Researchers here explore changes that occur in gut bacteria populations as a result of the practice of calorie restriction. The challenge for assigning causes to the extended longevity produced by a calorie restricted diet in laboratory species such as mice is that calorie restriction changes near every measurable aspect of metabolism: it is a system-wide and sweeping alteration of state. So we should not be surprised to see that populations of bacteria in the body also change - but is that an important effect in comparison to other fundamental alterations in cellular metabolism?
Calorie restriction has been regarded as the only experimental regimen that can effectively lengthen lifespan in various animal models, but the actual mechanism remains controversial. The gut microbiota has been shown to have a pivotal role in host health, and its structure is mostly shaped by diet. Here we show that life-long calorie restriction on both high-fat or low-fat diet, but not voluntary exercise, significantly changes the overall structure of the gut microbiota of C57BL/6 J mice.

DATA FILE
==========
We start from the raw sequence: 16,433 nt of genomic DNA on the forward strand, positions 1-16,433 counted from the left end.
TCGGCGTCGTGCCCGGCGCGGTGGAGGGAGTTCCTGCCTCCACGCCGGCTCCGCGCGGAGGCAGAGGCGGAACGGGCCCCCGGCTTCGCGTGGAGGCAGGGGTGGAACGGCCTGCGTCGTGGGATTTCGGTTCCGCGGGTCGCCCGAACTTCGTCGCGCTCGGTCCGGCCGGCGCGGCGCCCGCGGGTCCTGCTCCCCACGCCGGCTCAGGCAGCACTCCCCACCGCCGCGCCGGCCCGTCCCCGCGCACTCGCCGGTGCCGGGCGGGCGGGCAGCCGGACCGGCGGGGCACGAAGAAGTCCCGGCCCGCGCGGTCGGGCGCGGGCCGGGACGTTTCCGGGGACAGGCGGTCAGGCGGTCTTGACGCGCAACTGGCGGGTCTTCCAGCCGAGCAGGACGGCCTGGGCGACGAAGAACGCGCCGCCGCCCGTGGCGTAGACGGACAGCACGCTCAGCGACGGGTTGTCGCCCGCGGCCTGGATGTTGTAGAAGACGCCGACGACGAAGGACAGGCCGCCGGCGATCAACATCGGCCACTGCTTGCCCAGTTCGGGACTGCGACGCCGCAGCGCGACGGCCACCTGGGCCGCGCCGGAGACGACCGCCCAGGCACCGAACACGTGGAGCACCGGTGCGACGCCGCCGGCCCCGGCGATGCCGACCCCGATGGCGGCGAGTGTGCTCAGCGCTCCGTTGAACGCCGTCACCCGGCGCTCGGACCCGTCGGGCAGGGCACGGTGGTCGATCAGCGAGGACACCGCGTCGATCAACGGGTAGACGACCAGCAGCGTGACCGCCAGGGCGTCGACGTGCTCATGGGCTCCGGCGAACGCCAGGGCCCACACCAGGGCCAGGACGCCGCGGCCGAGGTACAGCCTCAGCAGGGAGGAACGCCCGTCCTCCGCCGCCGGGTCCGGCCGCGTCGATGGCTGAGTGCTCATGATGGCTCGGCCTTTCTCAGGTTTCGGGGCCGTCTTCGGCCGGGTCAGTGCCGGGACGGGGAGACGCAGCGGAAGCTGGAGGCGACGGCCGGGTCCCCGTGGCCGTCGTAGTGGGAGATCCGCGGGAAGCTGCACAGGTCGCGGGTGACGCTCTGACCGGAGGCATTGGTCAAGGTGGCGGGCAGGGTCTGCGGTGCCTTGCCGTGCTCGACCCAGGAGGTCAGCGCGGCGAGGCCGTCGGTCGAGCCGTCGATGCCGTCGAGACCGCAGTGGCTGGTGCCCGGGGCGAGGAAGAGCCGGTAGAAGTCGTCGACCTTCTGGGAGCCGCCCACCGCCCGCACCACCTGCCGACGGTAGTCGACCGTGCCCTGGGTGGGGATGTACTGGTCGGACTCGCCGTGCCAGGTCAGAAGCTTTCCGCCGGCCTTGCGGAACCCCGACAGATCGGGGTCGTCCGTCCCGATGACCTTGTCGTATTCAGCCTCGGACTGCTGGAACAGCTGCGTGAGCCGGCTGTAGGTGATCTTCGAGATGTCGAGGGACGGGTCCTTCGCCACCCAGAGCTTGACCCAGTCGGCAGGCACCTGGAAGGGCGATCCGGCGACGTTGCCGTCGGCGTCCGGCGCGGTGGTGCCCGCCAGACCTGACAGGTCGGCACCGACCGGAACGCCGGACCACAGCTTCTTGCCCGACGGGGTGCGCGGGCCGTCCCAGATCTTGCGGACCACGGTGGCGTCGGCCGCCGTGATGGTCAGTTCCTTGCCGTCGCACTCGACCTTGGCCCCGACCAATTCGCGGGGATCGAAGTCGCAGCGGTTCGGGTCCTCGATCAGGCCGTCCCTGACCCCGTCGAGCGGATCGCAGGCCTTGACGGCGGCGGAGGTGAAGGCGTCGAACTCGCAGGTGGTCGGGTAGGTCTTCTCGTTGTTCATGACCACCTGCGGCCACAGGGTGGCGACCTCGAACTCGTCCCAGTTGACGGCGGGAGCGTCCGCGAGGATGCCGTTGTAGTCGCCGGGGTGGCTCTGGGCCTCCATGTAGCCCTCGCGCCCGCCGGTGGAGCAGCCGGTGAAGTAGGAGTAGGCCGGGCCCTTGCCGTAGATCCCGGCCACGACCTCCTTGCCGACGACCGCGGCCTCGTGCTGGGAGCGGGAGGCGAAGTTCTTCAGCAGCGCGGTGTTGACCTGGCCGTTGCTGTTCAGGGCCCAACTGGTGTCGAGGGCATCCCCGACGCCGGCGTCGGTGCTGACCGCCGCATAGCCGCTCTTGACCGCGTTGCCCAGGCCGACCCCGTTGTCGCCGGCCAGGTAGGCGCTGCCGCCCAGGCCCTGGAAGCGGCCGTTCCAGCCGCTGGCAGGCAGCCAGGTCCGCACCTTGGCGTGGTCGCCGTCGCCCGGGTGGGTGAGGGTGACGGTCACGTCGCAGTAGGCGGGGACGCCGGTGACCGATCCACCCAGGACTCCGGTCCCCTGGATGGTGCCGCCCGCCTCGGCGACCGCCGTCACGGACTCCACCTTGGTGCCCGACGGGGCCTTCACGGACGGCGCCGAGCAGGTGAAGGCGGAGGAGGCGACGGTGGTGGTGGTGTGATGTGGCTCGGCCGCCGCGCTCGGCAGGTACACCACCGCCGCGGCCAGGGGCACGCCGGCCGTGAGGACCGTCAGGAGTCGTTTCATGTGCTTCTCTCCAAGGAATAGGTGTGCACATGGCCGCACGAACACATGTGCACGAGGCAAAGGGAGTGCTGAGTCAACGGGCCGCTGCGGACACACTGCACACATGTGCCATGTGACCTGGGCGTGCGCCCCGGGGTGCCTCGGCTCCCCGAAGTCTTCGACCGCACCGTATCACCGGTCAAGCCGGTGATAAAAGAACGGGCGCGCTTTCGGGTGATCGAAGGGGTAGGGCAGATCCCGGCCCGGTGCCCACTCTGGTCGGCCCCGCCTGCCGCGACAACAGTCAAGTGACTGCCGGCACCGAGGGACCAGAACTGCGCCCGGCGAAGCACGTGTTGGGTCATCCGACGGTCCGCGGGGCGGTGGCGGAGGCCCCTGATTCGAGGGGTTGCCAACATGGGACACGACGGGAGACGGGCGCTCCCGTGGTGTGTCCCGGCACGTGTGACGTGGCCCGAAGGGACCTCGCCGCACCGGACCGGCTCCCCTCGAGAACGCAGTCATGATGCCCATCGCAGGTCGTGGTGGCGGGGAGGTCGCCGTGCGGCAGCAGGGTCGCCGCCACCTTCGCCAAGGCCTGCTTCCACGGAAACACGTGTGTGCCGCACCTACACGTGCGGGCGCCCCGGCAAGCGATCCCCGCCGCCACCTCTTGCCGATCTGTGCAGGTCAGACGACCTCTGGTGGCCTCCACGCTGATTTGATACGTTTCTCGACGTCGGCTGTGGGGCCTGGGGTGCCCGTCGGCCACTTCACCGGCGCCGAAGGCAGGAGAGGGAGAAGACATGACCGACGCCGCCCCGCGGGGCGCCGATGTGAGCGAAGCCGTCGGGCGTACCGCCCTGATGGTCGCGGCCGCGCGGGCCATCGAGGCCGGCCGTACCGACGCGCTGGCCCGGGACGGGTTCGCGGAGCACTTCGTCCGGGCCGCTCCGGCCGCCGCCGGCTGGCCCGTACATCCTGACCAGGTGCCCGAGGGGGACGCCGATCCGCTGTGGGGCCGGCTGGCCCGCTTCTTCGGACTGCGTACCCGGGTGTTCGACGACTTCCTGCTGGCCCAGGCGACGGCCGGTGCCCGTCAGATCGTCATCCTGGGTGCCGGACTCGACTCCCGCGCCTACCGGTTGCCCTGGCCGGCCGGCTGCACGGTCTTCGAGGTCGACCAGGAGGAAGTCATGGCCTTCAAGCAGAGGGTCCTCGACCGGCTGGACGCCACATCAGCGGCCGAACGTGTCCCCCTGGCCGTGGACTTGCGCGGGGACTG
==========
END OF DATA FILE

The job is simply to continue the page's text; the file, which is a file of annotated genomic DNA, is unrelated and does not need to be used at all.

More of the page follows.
Calorie restriction enriches phylotypes positively correlated with lifespan, for example, the genus Lactobacillus on low-fat diet, and reduces phylotypes negatively correlated with lifespan. These calorie restriction-induced changes in the gut microbiota are concomitant with significantly reduced serum levels of lipopolysaccharide-binding protein, suggesting that animals under calorie restriction can establish a structurally balanced architecture of gut microbiota that may exert a health benefit to the host via reduction of antigen load from the gut.